RAND’s citation of increased al-Qaeda attacks in Saudi Arabia, Kenya, Tunisia, Algeria, Bangladesh, Indonesia, Pakistan, Jordan, Turkey, Egypt and the United Kingdom after 2001 as proof of growing strength is devalued by the curious fact that there have been no significant attacks against the United States homeland since 9/11. If al-Qaeda were indeed gaining capability over that period — which the increase in the number of attacks is intended to prove — then why should it expend most of its ferocity upon Muslim majority countries or European countries with large Muslim populations rather than upon its hated enemy, the United States? One alternative hypothesis to explain the same data is that al-Qaeda was fighting to maintain support among Muslims who were less confident of global victory after observing the American response; that the attacks on Saudi Arabia, Pakistan, Egypt and the United Kingdom were attempts to keep their base in line even as it proved unable to strike at the American homeland.
There is other evidence to suggest that military action has had some political effect on al-Qaeda. Carl Ciovacco‘s study of the evolution of al-Qaeda’s policy toward attacking noncombatants describes how al-Qaeda went from punctilious observance of noncombatant immunity in 1991 to declaring American civilians as legitimate targets in 1997 during the period before the American military response. He notes the moment when Bin Laden declared it was licit to attack US civilians.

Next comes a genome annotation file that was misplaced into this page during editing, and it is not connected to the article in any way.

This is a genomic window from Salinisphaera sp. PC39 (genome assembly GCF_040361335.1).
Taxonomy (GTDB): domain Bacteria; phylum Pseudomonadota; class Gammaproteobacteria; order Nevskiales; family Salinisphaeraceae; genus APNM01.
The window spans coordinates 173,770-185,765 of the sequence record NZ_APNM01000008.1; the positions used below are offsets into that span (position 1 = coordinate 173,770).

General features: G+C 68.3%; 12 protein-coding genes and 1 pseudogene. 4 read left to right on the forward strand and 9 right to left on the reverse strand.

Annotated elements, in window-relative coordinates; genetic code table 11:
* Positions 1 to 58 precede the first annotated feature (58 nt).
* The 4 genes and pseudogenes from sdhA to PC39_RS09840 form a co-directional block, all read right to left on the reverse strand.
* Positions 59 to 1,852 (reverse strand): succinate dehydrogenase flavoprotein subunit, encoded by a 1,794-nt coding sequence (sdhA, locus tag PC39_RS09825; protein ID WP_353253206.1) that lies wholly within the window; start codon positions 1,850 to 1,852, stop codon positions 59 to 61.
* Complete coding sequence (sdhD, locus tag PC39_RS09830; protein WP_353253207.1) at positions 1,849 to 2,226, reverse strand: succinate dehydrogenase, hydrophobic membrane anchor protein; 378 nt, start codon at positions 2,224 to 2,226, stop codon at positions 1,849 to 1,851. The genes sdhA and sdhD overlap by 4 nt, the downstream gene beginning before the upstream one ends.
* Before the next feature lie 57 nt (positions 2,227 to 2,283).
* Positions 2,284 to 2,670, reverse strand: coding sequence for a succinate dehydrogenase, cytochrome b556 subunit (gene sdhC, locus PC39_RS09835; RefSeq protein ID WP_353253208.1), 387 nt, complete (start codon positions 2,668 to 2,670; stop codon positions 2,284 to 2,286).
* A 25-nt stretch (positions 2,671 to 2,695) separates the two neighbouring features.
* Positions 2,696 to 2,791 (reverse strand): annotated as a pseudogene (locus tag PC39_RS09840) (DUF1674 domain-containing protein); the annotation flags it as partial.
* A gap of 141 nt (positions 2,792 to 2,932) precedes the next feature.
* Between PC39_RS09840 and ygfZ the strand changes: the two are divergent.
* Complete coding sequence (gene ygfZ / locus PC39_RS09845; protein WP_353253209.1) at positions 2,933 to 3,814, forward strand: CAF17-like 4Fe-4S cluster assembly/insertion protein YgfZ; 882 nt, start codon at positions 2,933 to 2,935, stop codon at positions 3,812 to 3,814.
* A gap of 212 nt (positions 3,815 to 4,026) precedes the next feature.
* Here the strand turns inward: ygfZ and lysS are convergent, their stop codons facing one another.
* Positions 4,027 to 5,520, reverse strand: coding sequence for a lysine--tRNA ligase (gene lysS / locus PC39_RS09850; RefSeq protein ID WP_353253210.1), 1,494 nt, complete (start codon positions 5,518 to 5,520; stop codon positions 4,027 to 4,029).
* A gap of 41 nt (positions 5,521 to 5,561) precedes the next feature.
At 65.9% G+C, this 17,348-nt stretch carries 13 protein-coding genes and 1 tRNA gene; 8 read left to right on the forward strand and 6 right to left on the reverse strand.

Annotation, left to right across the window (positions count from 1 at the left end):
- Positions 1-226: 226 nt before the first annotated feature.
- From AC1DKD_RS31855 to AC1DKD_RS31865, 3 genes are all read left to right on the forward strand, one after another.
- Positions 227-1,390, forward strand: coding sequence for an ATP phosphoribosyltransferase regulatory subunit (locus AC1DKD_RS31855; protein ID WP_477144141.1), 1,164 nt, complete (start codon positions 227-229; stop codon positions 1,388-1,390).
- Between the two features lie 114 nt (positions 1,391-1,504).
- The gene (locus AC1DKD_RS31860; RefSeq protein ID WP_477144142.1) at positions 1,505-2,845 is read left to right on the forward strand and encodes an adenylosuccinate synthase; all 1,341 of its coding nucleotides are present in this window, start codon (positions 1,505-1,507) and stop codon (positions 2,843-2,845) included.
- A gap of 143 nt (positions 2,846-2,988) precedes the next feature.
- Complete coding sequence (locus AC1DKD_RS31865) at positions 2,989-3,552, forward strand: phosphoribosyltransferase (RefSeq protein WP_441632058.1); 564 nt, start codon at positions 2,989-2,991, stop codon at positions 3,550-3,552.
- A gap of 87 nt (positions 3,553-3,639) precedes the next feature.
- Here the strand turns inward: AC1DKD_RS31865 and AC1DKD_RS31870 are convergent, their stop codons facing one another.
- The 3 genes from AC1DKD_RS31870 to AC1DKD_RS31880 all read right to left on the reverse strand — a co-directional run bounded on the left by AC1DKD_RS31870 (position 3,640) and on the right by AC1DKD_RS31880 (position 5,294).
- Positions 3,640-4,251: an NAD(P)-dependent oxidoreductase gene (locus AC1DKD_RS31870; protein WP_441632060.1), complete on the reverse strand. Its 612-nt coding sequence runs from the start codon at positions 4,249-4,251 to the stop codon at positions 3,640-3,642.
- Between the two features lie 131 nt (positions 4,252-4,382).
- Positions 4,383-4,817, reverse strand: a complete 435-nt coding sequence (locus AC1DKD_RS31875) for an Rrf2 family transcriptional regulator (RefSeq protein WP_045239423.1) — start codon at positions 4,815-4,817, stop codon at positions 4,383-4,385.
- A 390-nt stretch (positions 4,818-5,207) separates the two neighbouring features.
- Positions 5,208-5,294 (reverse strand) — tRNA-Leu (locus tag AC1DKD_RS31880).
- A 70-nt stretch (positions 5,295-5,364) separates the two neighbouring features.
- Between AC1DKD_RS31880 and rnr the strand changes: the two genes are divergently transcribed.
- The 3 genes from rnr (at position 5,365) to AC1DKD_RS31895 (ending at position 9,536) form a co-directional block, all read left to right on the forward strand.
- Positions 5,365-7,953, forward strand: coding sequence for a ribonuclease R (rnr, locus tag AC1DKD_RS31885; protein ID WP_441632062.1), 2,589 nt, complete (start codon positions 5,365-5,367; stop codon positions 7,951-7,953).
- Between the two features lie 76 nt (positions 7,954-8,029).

This phase begins in March, 1997, with a CNN interview of bin Laden in Afghanistan. In a dramatic change to bin Laden’s view of noncombatants, he hints that civilians may not be as shielded as they were in the past. …
By 1998 al Qaeda declared it was not only permissible for attack civilians, it was actually their holy duty.
Bin Laden moved from lukewarm approval of noncombatant immunity to overtly declaring that noncombatants were legitimate targets. On February 22, 1998, bin Laden released a signed statement on behalf of the World Islamic Front. … In this statement, bin Laden, and the rest of the alliance, not only sanctioned the killing of civilians, but also elevated it to level of a holy duty, or fatwa.
By June, 2002, before the invasion of Iraq, every vestige of restraint for taking civilian life was already gone. Suleiman Abu Ghaith, al Qaeda’s official spokesman, said in an essay on al Qaeda’s web site al Neda:
We have the right to kill four million Americans – two million of them children – and to exile twice as many and wound and cripple hundreds of thousands. Furthermore, it is our right to fight them with chemical and biological weapons, so as to afflict them with the fatal maladies that have afflicted the Muslims because of [Americans'] chemical and biological weapons. America knows only the language of force. America is kept at bay by blood alone.